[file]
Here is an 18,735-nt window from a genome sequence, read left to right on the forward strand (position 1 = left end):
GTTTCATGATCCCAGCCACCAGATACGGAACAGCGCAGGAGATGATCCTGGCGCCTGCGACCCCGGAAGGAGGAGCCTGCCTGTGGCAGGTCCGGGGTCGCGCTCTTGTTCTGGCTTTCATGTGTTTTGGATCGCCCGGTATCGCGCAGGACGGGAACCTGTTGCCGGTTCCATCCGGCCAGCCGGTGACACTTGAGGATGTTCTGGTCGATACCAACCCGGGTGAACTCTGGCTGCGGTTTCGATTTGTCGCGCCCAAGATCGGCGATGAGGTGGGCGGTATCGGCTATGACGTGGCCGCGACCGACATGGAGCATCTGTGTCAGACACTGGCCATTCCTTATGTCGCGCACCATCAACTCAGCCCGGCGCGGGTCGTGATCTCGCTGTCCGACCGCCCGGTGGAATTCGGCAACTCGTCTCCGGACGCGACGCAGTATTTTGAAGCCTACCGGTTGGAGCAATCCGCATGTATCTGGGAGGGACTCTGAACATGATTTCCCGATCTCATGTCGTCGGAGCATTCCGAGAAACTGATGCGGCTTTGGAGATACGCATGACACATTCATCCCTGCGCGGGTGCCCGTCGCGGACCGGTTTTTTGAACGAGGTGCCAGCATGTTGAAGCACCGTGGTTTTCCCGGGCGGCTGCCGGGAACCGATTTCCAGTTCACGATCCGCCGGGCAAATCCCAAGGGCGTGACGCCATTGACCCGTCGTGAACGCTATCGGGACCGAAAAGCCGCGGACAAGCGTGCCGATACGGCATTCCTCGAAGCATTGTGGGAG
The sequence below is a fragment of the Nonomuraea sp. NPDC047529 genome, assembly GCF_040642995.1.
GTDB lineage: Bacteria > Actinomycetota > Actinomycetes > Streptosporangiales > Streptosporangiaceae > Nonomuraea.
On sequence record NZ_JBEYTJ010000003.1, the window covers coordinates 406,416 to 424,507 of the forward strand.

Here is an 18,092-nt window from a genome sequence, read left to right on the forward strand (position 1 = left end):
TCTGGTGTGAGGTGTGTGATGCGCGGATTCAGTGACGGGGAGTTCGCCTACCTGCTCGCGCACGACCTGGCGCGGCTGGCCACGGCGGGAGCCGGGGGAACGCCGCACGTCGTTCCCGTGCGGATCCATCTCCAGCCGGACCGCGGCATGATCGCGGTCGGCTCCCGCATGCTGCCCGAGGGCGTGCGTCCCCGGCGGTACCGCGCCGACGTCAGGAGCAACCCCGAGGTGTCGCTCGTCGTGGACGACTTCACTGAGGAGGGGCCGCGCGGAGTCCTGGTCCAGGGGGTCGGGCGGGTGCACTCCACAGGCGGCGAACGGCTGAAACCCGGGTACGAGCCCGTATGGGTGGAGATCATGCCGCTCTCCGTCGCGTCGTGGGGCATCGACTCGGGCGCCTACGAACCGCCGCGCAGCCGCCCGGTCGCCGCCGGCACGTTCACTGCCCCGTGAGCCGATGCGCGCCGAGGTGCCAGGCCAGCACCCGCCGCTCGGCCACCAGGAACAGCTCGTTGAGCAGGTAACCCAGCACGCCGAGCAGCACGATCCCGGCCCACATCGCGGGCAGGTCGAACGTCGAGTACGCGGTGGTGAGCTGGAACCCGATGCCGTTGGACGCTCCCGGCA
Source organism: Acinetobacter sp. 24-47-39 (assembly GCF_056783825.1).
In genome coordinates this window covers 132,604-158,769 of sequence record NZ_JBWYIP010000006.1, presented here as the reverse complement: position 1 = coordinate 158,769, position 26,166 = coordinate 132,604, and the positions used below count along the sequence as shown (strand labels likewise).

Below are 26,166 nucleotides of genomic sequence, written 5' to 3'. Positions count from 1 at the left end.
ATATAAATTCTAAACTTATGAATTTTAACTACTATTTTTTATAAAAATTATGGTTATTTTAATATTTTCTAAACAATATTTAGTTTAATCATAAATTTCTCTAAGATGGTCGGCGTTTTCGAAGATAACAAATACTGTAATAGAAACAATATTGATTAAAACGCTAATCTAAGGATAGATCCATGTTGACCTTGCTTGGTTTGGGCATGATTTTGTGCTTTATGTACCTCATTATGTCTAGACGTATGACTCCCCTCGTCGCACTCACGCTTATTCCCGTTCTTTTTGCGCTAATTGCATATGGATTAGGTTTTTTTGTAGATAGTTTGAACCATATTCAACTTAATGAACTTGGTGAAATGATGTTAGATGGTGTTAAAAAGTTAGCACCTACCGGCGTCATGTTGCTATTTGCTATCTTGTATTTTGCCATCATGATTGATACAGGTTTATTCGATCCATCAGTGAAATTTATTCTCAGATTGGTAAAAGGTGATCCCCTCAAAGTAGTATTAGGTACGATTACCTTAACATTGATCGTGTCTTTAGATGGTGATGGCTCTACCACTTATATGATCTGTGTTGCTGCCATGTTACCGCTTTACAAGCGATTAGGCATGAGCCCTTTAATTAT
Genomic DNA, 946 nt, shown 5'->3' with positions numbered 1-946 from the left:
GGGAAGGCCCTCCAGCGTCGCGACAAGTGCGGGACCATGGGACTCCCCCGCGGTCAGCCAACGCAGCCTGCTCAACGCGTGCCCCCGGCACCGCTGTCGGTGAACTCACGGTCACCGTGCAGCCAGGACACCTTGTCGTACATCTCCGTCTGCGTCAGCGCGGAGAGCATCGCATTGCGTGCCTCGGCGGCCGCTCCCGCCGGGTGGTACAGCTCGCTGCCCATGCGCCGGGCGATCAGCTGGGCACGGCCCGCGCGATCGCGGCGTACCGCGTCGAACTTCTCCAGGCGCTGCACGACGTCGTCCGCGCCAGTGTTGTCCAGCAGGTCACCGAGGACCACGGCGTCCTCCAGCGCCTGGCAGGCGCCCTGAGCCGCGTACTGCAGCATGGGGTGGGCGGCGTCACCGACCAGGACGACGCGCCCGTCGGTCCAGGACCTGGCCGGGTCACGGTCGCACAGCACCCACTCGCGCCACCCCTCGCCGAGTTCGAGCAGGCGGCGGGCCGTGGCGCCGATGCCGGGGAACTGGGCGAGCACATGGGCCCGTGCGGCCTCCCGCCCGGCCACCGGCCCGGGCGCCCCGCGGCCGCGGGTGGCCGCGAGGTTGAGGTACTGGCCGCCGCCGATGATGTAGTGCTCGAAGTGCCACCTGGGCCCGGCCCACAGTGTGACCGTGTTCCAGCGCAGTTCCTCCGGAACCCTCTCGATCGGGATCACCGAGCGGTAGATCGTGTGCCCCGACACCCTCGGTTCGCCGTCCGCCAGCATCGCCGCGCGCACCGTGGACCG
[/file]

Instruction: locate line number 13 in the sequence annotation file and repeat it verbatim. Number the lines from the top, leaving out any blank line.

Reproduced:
GGGAAGGCCCTCCAGCGTCGCGACAAGTGCGGGACCATGGGACTCCCCCGCGGTCAGCCAACGCAGCCTGCTCAACGCGTGCCCCCGGCACCGCTGTCGGTGAACTCACGGTCACCGTGCAGCCAGGACACCTTGTCGTACATCTCCGTCTGCGTCAGCGCGGAGAGCATCGCATTGCGTGCCTCGGCGGCCGCTCCCGCCGGGTGGTACAGCTCGCTGCCCATGCGCCGGGCGATCAGCTGGGCACGGCCCGCGCGATCGCGGCGTACCGCGTCGAACTTCTCCAGGCGCTGCACGACGTCGTCCGCGCCAGTGTTGTCCAGCAGGTCACCGAGGACCACGGCGTCCTCCAGCGCCTGGCAGGCGCCCTGAGCCGCGTACTGCAGCATGGGGTGGGCGGCGTCACCGACCAGGACGACGCGCCCGTCGGTCCAGGACCTGGCCGGGTCACGGTCGCACAGCACCCACTCGCGCCACCCCTCGCCGAGTTCGAGCAGGCGGCGGGCCGTGGCGCCGATGCCGGGGAACTGGGCGAGCACATGGGCCCGTGCGGCCTCCCGCCCGGCCACCGGCCCGGGCGCCCCGCGGCCGCGGGTGGCCGCGAGGTTGAGGTACTGGCCGCCGCCGATGATGTAGTGCTCGAAGTGCCACCTGGGCCCGGCCCACAGTGTGACCGTGTTCCAGCGCAGTTCCTCCGGAACCCTCTCGATCGGGATCACCGAGCGGTAGATCGTGTGCCCCGACACCCTCGGTTCGCCGTCCGCCAGCATCGCCGCGCGCACCGTGGACCG